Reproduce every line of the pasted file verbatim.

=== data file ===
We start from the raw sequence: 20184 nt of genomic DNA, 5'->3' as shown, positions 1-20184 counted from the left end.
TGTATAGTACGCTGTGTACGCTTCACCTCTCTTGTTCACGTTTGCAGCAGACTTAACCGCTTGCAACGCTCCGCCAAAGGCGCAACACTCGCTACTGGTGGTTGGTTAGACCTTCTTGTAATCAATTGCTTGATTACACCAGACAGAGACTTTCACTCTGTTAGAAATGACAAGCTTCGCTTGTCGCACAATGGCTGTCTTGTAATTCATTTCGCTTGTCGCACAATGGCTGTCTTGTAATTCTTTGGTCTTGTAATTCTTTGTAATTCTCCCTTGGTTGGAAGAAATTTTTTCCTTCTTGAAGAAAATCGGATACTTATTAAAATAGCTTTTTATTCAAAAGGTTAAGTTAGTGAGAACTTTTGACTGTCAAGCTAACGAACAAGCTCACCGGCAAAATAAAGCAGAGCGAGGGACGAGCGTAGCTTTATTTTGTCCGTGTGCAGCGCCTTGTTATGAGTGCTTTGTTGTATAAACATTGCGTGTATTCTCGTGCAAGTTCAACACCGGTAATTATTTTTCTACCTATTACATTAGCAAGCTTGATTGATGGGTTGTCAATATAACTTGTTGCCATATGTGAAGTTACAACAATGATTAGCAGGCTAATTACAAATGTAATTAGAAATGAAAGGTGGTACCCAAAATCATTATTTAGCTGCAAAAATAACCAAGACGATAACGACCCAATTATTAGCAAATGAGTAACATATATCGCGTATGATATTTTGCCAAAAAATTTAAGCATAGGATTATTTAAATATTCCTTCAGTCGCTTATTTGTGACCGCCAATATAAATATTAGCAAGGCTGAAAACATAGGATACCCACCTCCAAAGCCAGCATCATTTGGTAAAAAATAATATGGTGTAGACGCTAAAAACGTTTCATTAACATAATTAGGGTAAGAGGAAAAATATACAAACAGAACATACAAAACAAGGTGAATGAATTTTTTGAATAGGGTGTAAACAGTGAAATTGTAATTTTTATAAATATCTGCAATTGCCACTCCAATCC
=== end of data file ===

We start from the raw sequence: 20184 nt of genomic DNA, 5'->3' as shown, positions 1-20184 counted from the left end.
TGTATAGTACGCTGTGTACGCTTCACCTCTCTTGTTCACGTTTGCAGCAGACTTAACCGCTTGCAACGCTCCGCCAAAGGCGCAACACTCGCTACTGGTGGTTGGTTAGACCTTCTTGTAATCAATTGCTTGATTACACCAGACAGAGACTTTCACTCTGTTAGAAATGACAAGCTTCGCTTGTCGCACAATGGCTGTCTTGTAATTCATTTCGCTTGTCGCACAATGGCTGTCTTGTAATTCTTTGGTCTTGTAATTCTTTGTAATTCTCCCTTGGTTGGAAGAAATTTTTTCCTTCTTGAAGAAAATCGGATACTTATTAAAATAGCTTTTTATTCAAAAGGTTAAGTTAGTGAGAACTTTTGACTGTCAAGCTAACGAACAAGCTCACCGGCAAAATAAAGCAGAGCGAGGGACGAGCGTAGCTTTATTTTGTCCGTGTGCAGCGCCTTGTTATGAGTGCTTTGTTGTATAAACATTGCGTGTATTCTCGTGCAAGTTCAACACCGGTAATTATTTTTCTACCTATTACATTAGCAAGCTTGATTGATGGGTTGTCAATATAACTTGTTGCCATATGTGAAGTTACAACAATGATTAGCAGGCTAATTACAAATGTAATTAGAAATGAAAGGTGGTACCCAAAATCATTATTTAGCTGCAAAAATAACCAAGACGATAACGACCCAATTATTAGCAAATGAGTAACATATATCGCGTATGATATTTTGCCAAAAAATTTAAGCATAGGATTATTTAAATATTCCTTCAGTCGCTTATTTGTGACCGCCAATATAAATATTAGCAAGGCTGAAAACATAGGATACCCACCTCCAAAGCCAGCATCATTTGGTAAAAAATAATATGGTGTAGACGCTAAAAACGTTTCATTAACATAATTAGGGTAAGAGGAAAAATATACAAACAGAACATACAAAACAAGGTGAATGAATTTTTTGAATAGGGTGTAAACAGTGAAATTGTAATTTTTATAAATATCTGCAATTGCCACTCCAATCC